Patients’ genetic profiles cause differences in their coronavirus symptoms, Cretan Professor Dermitzakis says

The genetic profile of each COVID-19 patient combined with the genomic profile of the coronavirus is largely responsible for the huge differences in clinical symptoms observed between one person and another, according to genetics professor Emmanouil Dermitzakis, president of the National Council for Research in Technology and Innovation, Director of the Genome Center “Health 2030” and Professor of Genetics at the Medical School of the University of Geneva, in an interview with the Athens-Macedonian News Agency (ANA) released on Monday.

“We have this knowledge from hepatitis, AIDS and many other infectious diseases. I am convinced that the same applies for COVID-19,” said the professor, noting that it was important to conduct genetic studies soon so that scientists can identify genetically vulnerable groups that, while they do not have underlying health issues, present negative clinical outcomes in this disease.

“There are many differential factors between patients, such as the initial viral load, which determines how long our immune system has to react before the symptoms fully develop,” Dermitzakis said. Regarding “next day” scenarios, he said that it was difficult to predict the future but stressed that Greece was doing very well.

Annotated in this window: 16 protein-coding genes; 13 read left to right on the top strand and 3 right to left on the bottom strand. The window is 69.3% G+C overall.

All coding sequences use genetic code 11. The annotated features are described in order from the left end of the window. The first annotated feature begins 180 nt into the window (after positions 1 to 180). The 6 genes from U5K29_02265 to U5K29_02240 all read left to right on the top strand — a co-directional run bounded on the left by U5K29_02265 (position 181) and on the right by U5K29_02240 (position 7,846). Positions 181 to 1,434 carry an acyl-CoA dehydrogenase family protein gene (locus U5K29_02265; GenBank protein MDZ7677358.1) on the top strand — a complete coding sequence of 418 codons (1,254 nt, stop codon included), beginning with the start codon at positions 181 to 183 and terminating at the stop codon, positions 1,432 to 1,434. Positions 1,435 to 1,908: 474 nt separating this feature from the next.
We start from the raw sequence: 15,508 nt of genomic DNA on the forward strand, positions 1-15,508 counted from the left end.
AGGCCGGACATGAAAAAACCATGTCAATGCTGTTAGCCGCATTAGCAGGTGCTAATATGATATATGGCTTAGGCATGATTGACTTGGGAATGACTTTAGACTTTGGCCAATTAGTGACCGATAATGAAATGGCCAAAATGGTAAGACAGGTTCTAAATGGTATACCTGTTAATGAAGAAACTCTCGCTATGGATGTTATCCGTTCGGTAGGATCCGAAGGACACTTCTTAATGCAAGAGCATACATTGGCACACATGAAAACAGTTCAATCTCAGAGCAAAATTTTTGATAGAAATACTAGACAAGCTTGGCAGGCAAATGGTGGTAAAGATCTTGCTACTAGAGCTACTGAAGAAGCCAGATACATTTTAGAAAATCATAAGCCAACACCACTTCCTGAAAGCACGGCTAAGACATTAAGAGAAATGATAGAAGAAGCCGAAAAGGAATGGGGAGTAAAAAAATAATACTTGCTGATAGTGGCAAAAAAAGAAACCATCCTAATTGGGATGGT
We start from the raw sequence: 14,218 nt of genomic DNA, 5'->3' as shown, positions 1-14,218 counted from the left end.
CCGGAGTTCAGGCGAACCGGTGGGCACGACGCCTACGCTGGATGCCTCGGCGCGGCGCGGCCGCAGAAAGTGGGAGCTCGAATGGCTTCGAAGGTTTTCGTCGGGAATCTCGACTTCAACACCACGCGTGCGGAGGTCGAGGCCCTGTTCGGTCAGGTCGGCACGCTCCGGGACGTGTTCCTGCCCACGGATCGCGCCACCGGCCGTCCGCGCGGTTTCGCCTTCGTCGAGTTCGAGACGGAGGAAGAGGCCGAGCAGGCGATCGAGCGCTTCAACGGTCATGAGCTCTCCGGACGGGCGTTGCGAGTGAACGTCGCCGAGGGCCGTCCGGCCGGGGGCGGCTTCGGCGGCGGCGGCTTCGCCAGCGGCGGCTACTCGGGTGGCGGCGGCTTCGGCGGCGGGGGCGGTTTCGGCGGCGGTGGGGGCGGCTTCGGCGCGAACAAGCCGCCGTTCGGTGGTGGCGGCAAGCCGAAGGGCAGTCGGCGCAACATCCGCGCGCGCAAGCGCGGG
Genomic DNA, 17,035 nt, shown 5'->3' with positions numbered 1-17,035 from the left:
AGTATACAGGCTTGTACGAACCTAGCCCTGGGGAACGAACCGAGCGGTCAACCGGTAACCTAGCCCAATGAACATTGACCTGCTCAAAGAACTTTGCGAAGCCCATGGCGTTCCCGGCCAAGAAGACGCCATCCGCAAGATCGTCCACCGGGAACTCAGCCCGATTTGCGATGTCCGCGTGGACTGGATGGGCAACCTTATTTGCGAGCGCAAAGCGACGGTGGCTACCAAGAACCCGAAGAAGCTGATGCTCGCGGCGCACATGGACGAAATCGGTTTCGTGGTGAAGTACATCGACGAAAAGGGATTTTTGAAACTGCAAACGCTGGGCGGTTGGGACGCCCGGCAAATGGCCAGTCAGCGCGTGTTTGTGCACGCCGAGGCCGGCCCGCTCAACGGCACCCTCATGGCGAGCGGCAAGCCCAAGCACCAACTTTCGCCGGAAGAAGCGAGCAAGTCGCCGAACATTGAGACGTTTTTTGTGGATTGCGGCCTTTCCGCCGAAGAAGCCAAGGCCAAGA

“Provided there is a serious reduction in cases and deaths, then we can discuss easing the measures. From May, I believe that the measures will ease, but gradually, with a priority strategy,” he said.

“I believe that in July people will be able to more easily go to the seaside, and maybe even travel to the islands. But only provided that the progression of the disease is what we are seeing at the moment,” he added.

On the issue of immunity, he explained that it was too early for scientists to talk about it: “It will be an important part of research in the coming months, because the levels of immunity on an individual level, but also within the population, will determine the strategy until a drug or vaccine is found.”


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